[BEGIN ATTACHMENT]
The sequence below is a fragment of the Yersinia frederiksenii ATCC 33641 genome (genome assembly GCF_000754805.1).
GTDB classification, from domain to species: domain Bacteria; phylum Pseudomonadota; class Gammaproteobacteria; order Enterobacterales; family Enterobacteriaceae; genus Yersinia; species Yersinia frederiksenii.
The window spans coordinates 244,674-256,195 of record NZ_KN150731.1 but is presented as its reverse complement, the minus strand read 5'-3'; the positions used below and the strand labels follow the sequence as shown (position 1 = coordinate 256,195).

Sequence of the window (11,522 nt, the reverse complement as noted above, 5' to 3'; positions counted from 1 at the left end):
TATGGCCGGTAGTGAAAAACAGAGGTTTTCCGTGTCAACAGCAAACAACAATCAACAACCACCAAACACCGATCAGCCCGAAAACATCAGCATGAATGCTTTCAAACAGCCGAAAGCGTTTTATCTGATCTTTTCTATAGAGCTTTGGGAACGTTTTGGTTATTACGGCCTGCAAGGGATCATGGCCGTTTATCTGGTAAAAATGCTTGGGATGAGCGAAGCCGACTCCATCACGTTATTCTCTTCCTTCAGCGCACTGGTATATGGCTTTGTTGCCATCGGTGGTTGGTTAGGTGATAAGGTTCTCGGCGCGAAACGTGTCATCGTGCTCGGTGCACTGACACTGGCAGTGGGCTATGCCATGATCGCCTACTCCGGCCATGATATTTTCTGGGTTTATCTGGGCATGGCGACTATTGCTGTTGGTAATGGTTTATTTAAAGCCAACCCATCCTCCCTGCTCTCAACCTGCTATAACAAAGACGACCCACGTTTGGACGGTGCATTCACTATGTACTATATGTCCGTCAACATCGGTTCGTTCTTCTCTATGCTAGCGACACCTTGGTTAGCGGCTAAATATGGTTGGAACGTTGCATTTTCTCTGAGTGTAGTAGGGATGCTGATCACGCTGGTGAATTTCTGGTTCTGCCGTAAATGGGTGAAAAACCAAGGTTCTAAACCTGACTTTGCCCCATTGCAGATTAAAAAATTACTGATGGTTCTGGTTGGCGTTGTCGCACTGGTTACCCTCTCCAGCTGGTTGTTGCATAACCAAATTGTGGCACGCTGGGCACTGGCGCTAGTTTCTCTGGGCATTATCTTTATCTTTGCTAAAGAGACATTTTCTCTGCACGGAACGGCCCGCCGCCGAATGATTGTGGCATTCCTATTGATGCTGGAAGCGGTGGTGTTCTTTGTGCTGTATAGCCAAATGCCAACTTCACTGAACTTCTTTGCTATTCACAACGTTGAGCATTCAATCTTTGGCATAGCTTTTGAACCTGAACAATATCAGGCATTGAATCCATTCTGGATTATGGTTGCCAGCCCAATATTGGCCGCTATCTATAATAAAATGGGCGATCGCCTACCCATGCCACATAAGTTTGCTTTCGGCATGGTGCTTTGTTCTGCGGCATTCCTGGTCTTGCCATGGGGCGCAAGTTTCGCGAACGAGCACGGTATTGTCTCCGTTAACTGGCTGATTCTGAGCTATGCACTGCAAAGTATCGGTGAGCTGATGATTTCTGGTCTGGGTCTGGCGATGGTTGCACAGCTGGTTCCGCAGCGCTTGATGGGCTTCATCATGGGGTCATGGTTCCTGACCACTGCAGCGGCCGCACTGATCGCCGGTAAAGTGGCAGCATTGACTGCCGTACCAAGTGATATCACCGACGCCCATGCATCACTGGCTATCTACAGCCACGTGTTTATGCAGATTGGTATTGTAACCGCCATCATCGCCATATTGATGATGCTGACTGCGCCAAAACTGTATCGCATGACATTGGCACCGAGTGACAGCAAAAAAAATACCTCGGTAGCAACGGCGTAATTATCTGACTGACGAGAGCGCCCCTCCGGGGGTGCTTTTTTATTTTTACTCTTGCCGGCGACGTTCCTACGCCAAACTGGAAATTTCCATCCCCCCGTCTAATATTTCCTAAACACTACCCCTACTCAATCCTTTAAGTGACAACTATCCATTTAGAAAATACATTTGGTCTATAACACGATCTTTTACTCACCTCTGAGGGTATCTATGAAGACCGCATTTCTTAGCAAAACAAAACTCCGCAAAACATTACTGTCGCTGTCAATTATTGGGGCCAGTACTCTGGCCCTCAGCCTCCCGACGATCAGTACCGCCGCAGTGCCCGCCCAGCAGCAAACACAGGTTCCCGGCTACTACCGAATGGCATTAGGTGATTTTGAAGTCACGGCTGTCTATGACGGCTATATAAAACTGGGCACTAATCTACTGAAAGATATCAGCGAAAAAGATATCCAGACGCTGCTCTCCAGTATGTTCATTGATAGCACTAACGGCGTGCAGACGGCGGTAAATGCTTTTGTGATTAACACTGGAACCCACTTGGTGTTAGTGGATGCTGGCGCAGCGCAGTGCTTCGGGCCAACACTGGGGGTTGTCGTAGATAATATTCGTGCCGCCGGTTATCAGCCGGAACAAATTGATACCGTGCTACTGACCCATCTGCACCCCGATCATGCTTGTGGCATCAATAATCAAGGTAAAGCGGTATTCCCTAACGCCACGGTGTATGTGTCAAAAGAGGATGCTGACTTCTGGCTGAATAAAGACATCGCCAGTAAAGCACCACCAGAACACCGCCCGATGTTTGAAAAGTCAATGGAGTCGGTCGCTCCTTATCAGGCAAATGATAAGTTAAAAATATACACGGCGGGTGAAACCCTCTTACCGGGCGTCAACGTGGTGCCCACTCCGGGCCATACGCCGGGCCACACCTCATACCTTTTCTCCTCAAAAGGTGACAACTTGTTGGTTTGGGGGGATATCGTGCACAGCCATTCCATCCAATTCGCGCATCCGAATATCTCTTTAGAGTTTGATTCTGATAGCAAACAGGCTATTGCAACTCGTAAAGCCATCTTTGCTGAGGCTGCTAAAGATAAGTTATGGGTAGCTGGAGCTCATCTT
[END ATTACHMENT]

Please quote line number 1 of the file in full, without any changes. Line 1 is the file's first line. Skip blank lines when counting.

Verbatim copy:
The sequence below is a fragment of the Yersinia frederiksenii ATCC 33641 genome (genome assembly GCF_000754805.1).